• As shown, a user 802 requests a test to be scheduled. In response to receipt of the request, a test schedule manager 804 enqueues the test for execution, which results in creation of an instance of the test 806 in a queue. A test execution manager 808 which continuously polls the queue to determine whether a test instance is stored in the queue retrieves the test instance from the queue and instantiates a common interface 810 for calling the steps (i.e. functions) of the test.
  • As shown, as each step in the test is performed, the test instance 806 is updated by the test execution manager 808 to confirm completion of the step (shown as “updatePhase”). This confirmation may be utilized for stopping the test prior to completion of the test and restarting the test at the point of the termination. For example, the last confirmed completed step may be identified from the test instance 806 for restarting the test when terminated prior to completion of the test,
  • In addition, after confirmation of completion of a step, the test execution manager 808 instructs the common interface 810 to perform a next step in the test. As shown, the instruction may be to set up a GUI being tested. Another step may be to execute a step of the test for testing the GUI. Where the step is to test functionality of the GUI, the common interface 810 may command a user interface test executioner 812 to execute the functionality (i.e. browser actions as shown), such as clicking a button on the GUI, etc. The last step may be to tear down the GUI, and the confirmation of completion of the final step may be to store confirmation of a final result of the test in the test instance 806. In this way, the user 802 may check the final result of the test via the test scheduler manager 804 which accesses the final result stored in the test instance 806.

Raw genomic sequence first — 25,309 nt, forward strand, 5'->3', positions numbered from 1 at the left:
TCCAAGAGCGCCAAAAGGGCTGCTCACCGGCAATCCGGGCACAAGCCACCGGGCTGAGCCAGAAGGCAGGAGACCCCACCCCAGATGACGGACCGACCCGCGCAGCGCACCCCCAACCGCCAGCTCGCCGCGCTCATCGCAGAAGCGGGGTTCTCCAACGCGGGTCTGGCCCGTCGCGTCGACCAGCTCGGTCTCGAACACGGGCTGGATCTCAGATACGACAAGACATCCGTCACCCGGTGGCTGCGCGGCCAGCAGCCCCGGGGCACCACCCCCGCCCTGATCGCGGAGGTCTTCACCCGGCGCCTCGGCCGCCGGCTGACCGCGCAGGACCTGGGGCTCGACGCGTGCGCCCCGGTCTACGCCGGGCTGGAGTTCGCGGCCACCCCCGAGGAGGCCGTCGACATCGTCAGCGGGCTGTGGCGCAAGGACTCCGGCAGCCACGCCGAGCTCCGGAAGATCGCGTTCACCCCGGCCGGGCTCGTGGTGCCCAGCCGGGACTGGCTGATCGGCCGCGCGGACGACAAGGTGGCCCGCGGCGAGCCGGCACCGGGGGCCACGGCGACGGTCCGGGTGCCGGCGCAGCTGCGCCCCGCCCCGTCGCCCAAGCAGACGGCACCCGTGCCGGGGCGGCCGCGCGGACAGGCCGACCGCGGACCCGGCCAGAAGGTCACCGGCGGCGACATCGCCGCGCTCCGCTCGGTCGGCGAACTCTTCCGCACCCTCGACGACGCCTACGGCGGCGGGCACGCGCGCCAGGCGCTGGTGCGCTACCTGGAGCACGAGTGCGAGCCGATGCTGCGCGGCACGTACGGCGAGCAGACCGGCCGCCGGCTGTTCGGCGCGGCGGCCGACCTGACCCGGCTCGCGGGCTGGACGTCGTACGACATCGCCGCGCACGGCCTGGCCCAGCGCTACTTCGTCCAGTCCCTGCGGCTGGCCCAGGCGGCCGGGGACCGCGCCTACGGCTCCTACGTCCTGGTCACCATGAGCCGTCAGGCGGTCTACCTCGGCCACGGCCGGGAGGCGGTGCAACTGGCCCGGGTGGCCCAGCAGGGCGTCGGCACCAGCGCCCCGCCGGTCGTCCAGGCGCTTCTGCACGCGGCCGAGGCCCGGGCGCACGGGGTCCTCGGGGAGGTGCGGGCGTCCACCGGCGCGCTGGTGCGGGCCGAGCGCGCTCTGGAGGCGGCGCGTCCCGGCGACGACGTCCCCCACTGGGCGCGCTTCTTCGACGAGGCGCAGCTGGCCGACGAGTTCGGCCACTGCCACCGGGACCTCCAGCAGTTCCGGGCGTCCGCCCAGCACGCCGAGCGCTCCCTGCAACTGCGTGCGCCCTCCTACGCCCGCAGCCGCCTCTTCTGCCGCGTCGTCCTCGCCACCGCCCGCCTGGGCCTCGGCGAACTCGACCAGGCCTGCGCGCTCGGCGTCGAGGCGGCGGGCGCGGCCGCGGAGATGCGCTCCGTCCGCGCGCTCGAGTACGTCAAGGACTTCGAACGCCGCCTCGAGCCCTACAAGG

• System Overview
  • FIG. 9 illustrates a block diagram of an environment 910 wherein an on-demand database service might be used. Environment 910 may include user systems 912, network 914, system 916, processor system 917, application platform 918, network interface 920, tenant data storage 922, system data storage 924, program code 926, and process space 928, In other embodiments, environment 910 may not have all of the components listed and/or may have other elements instead of, or in addition to, those listed above.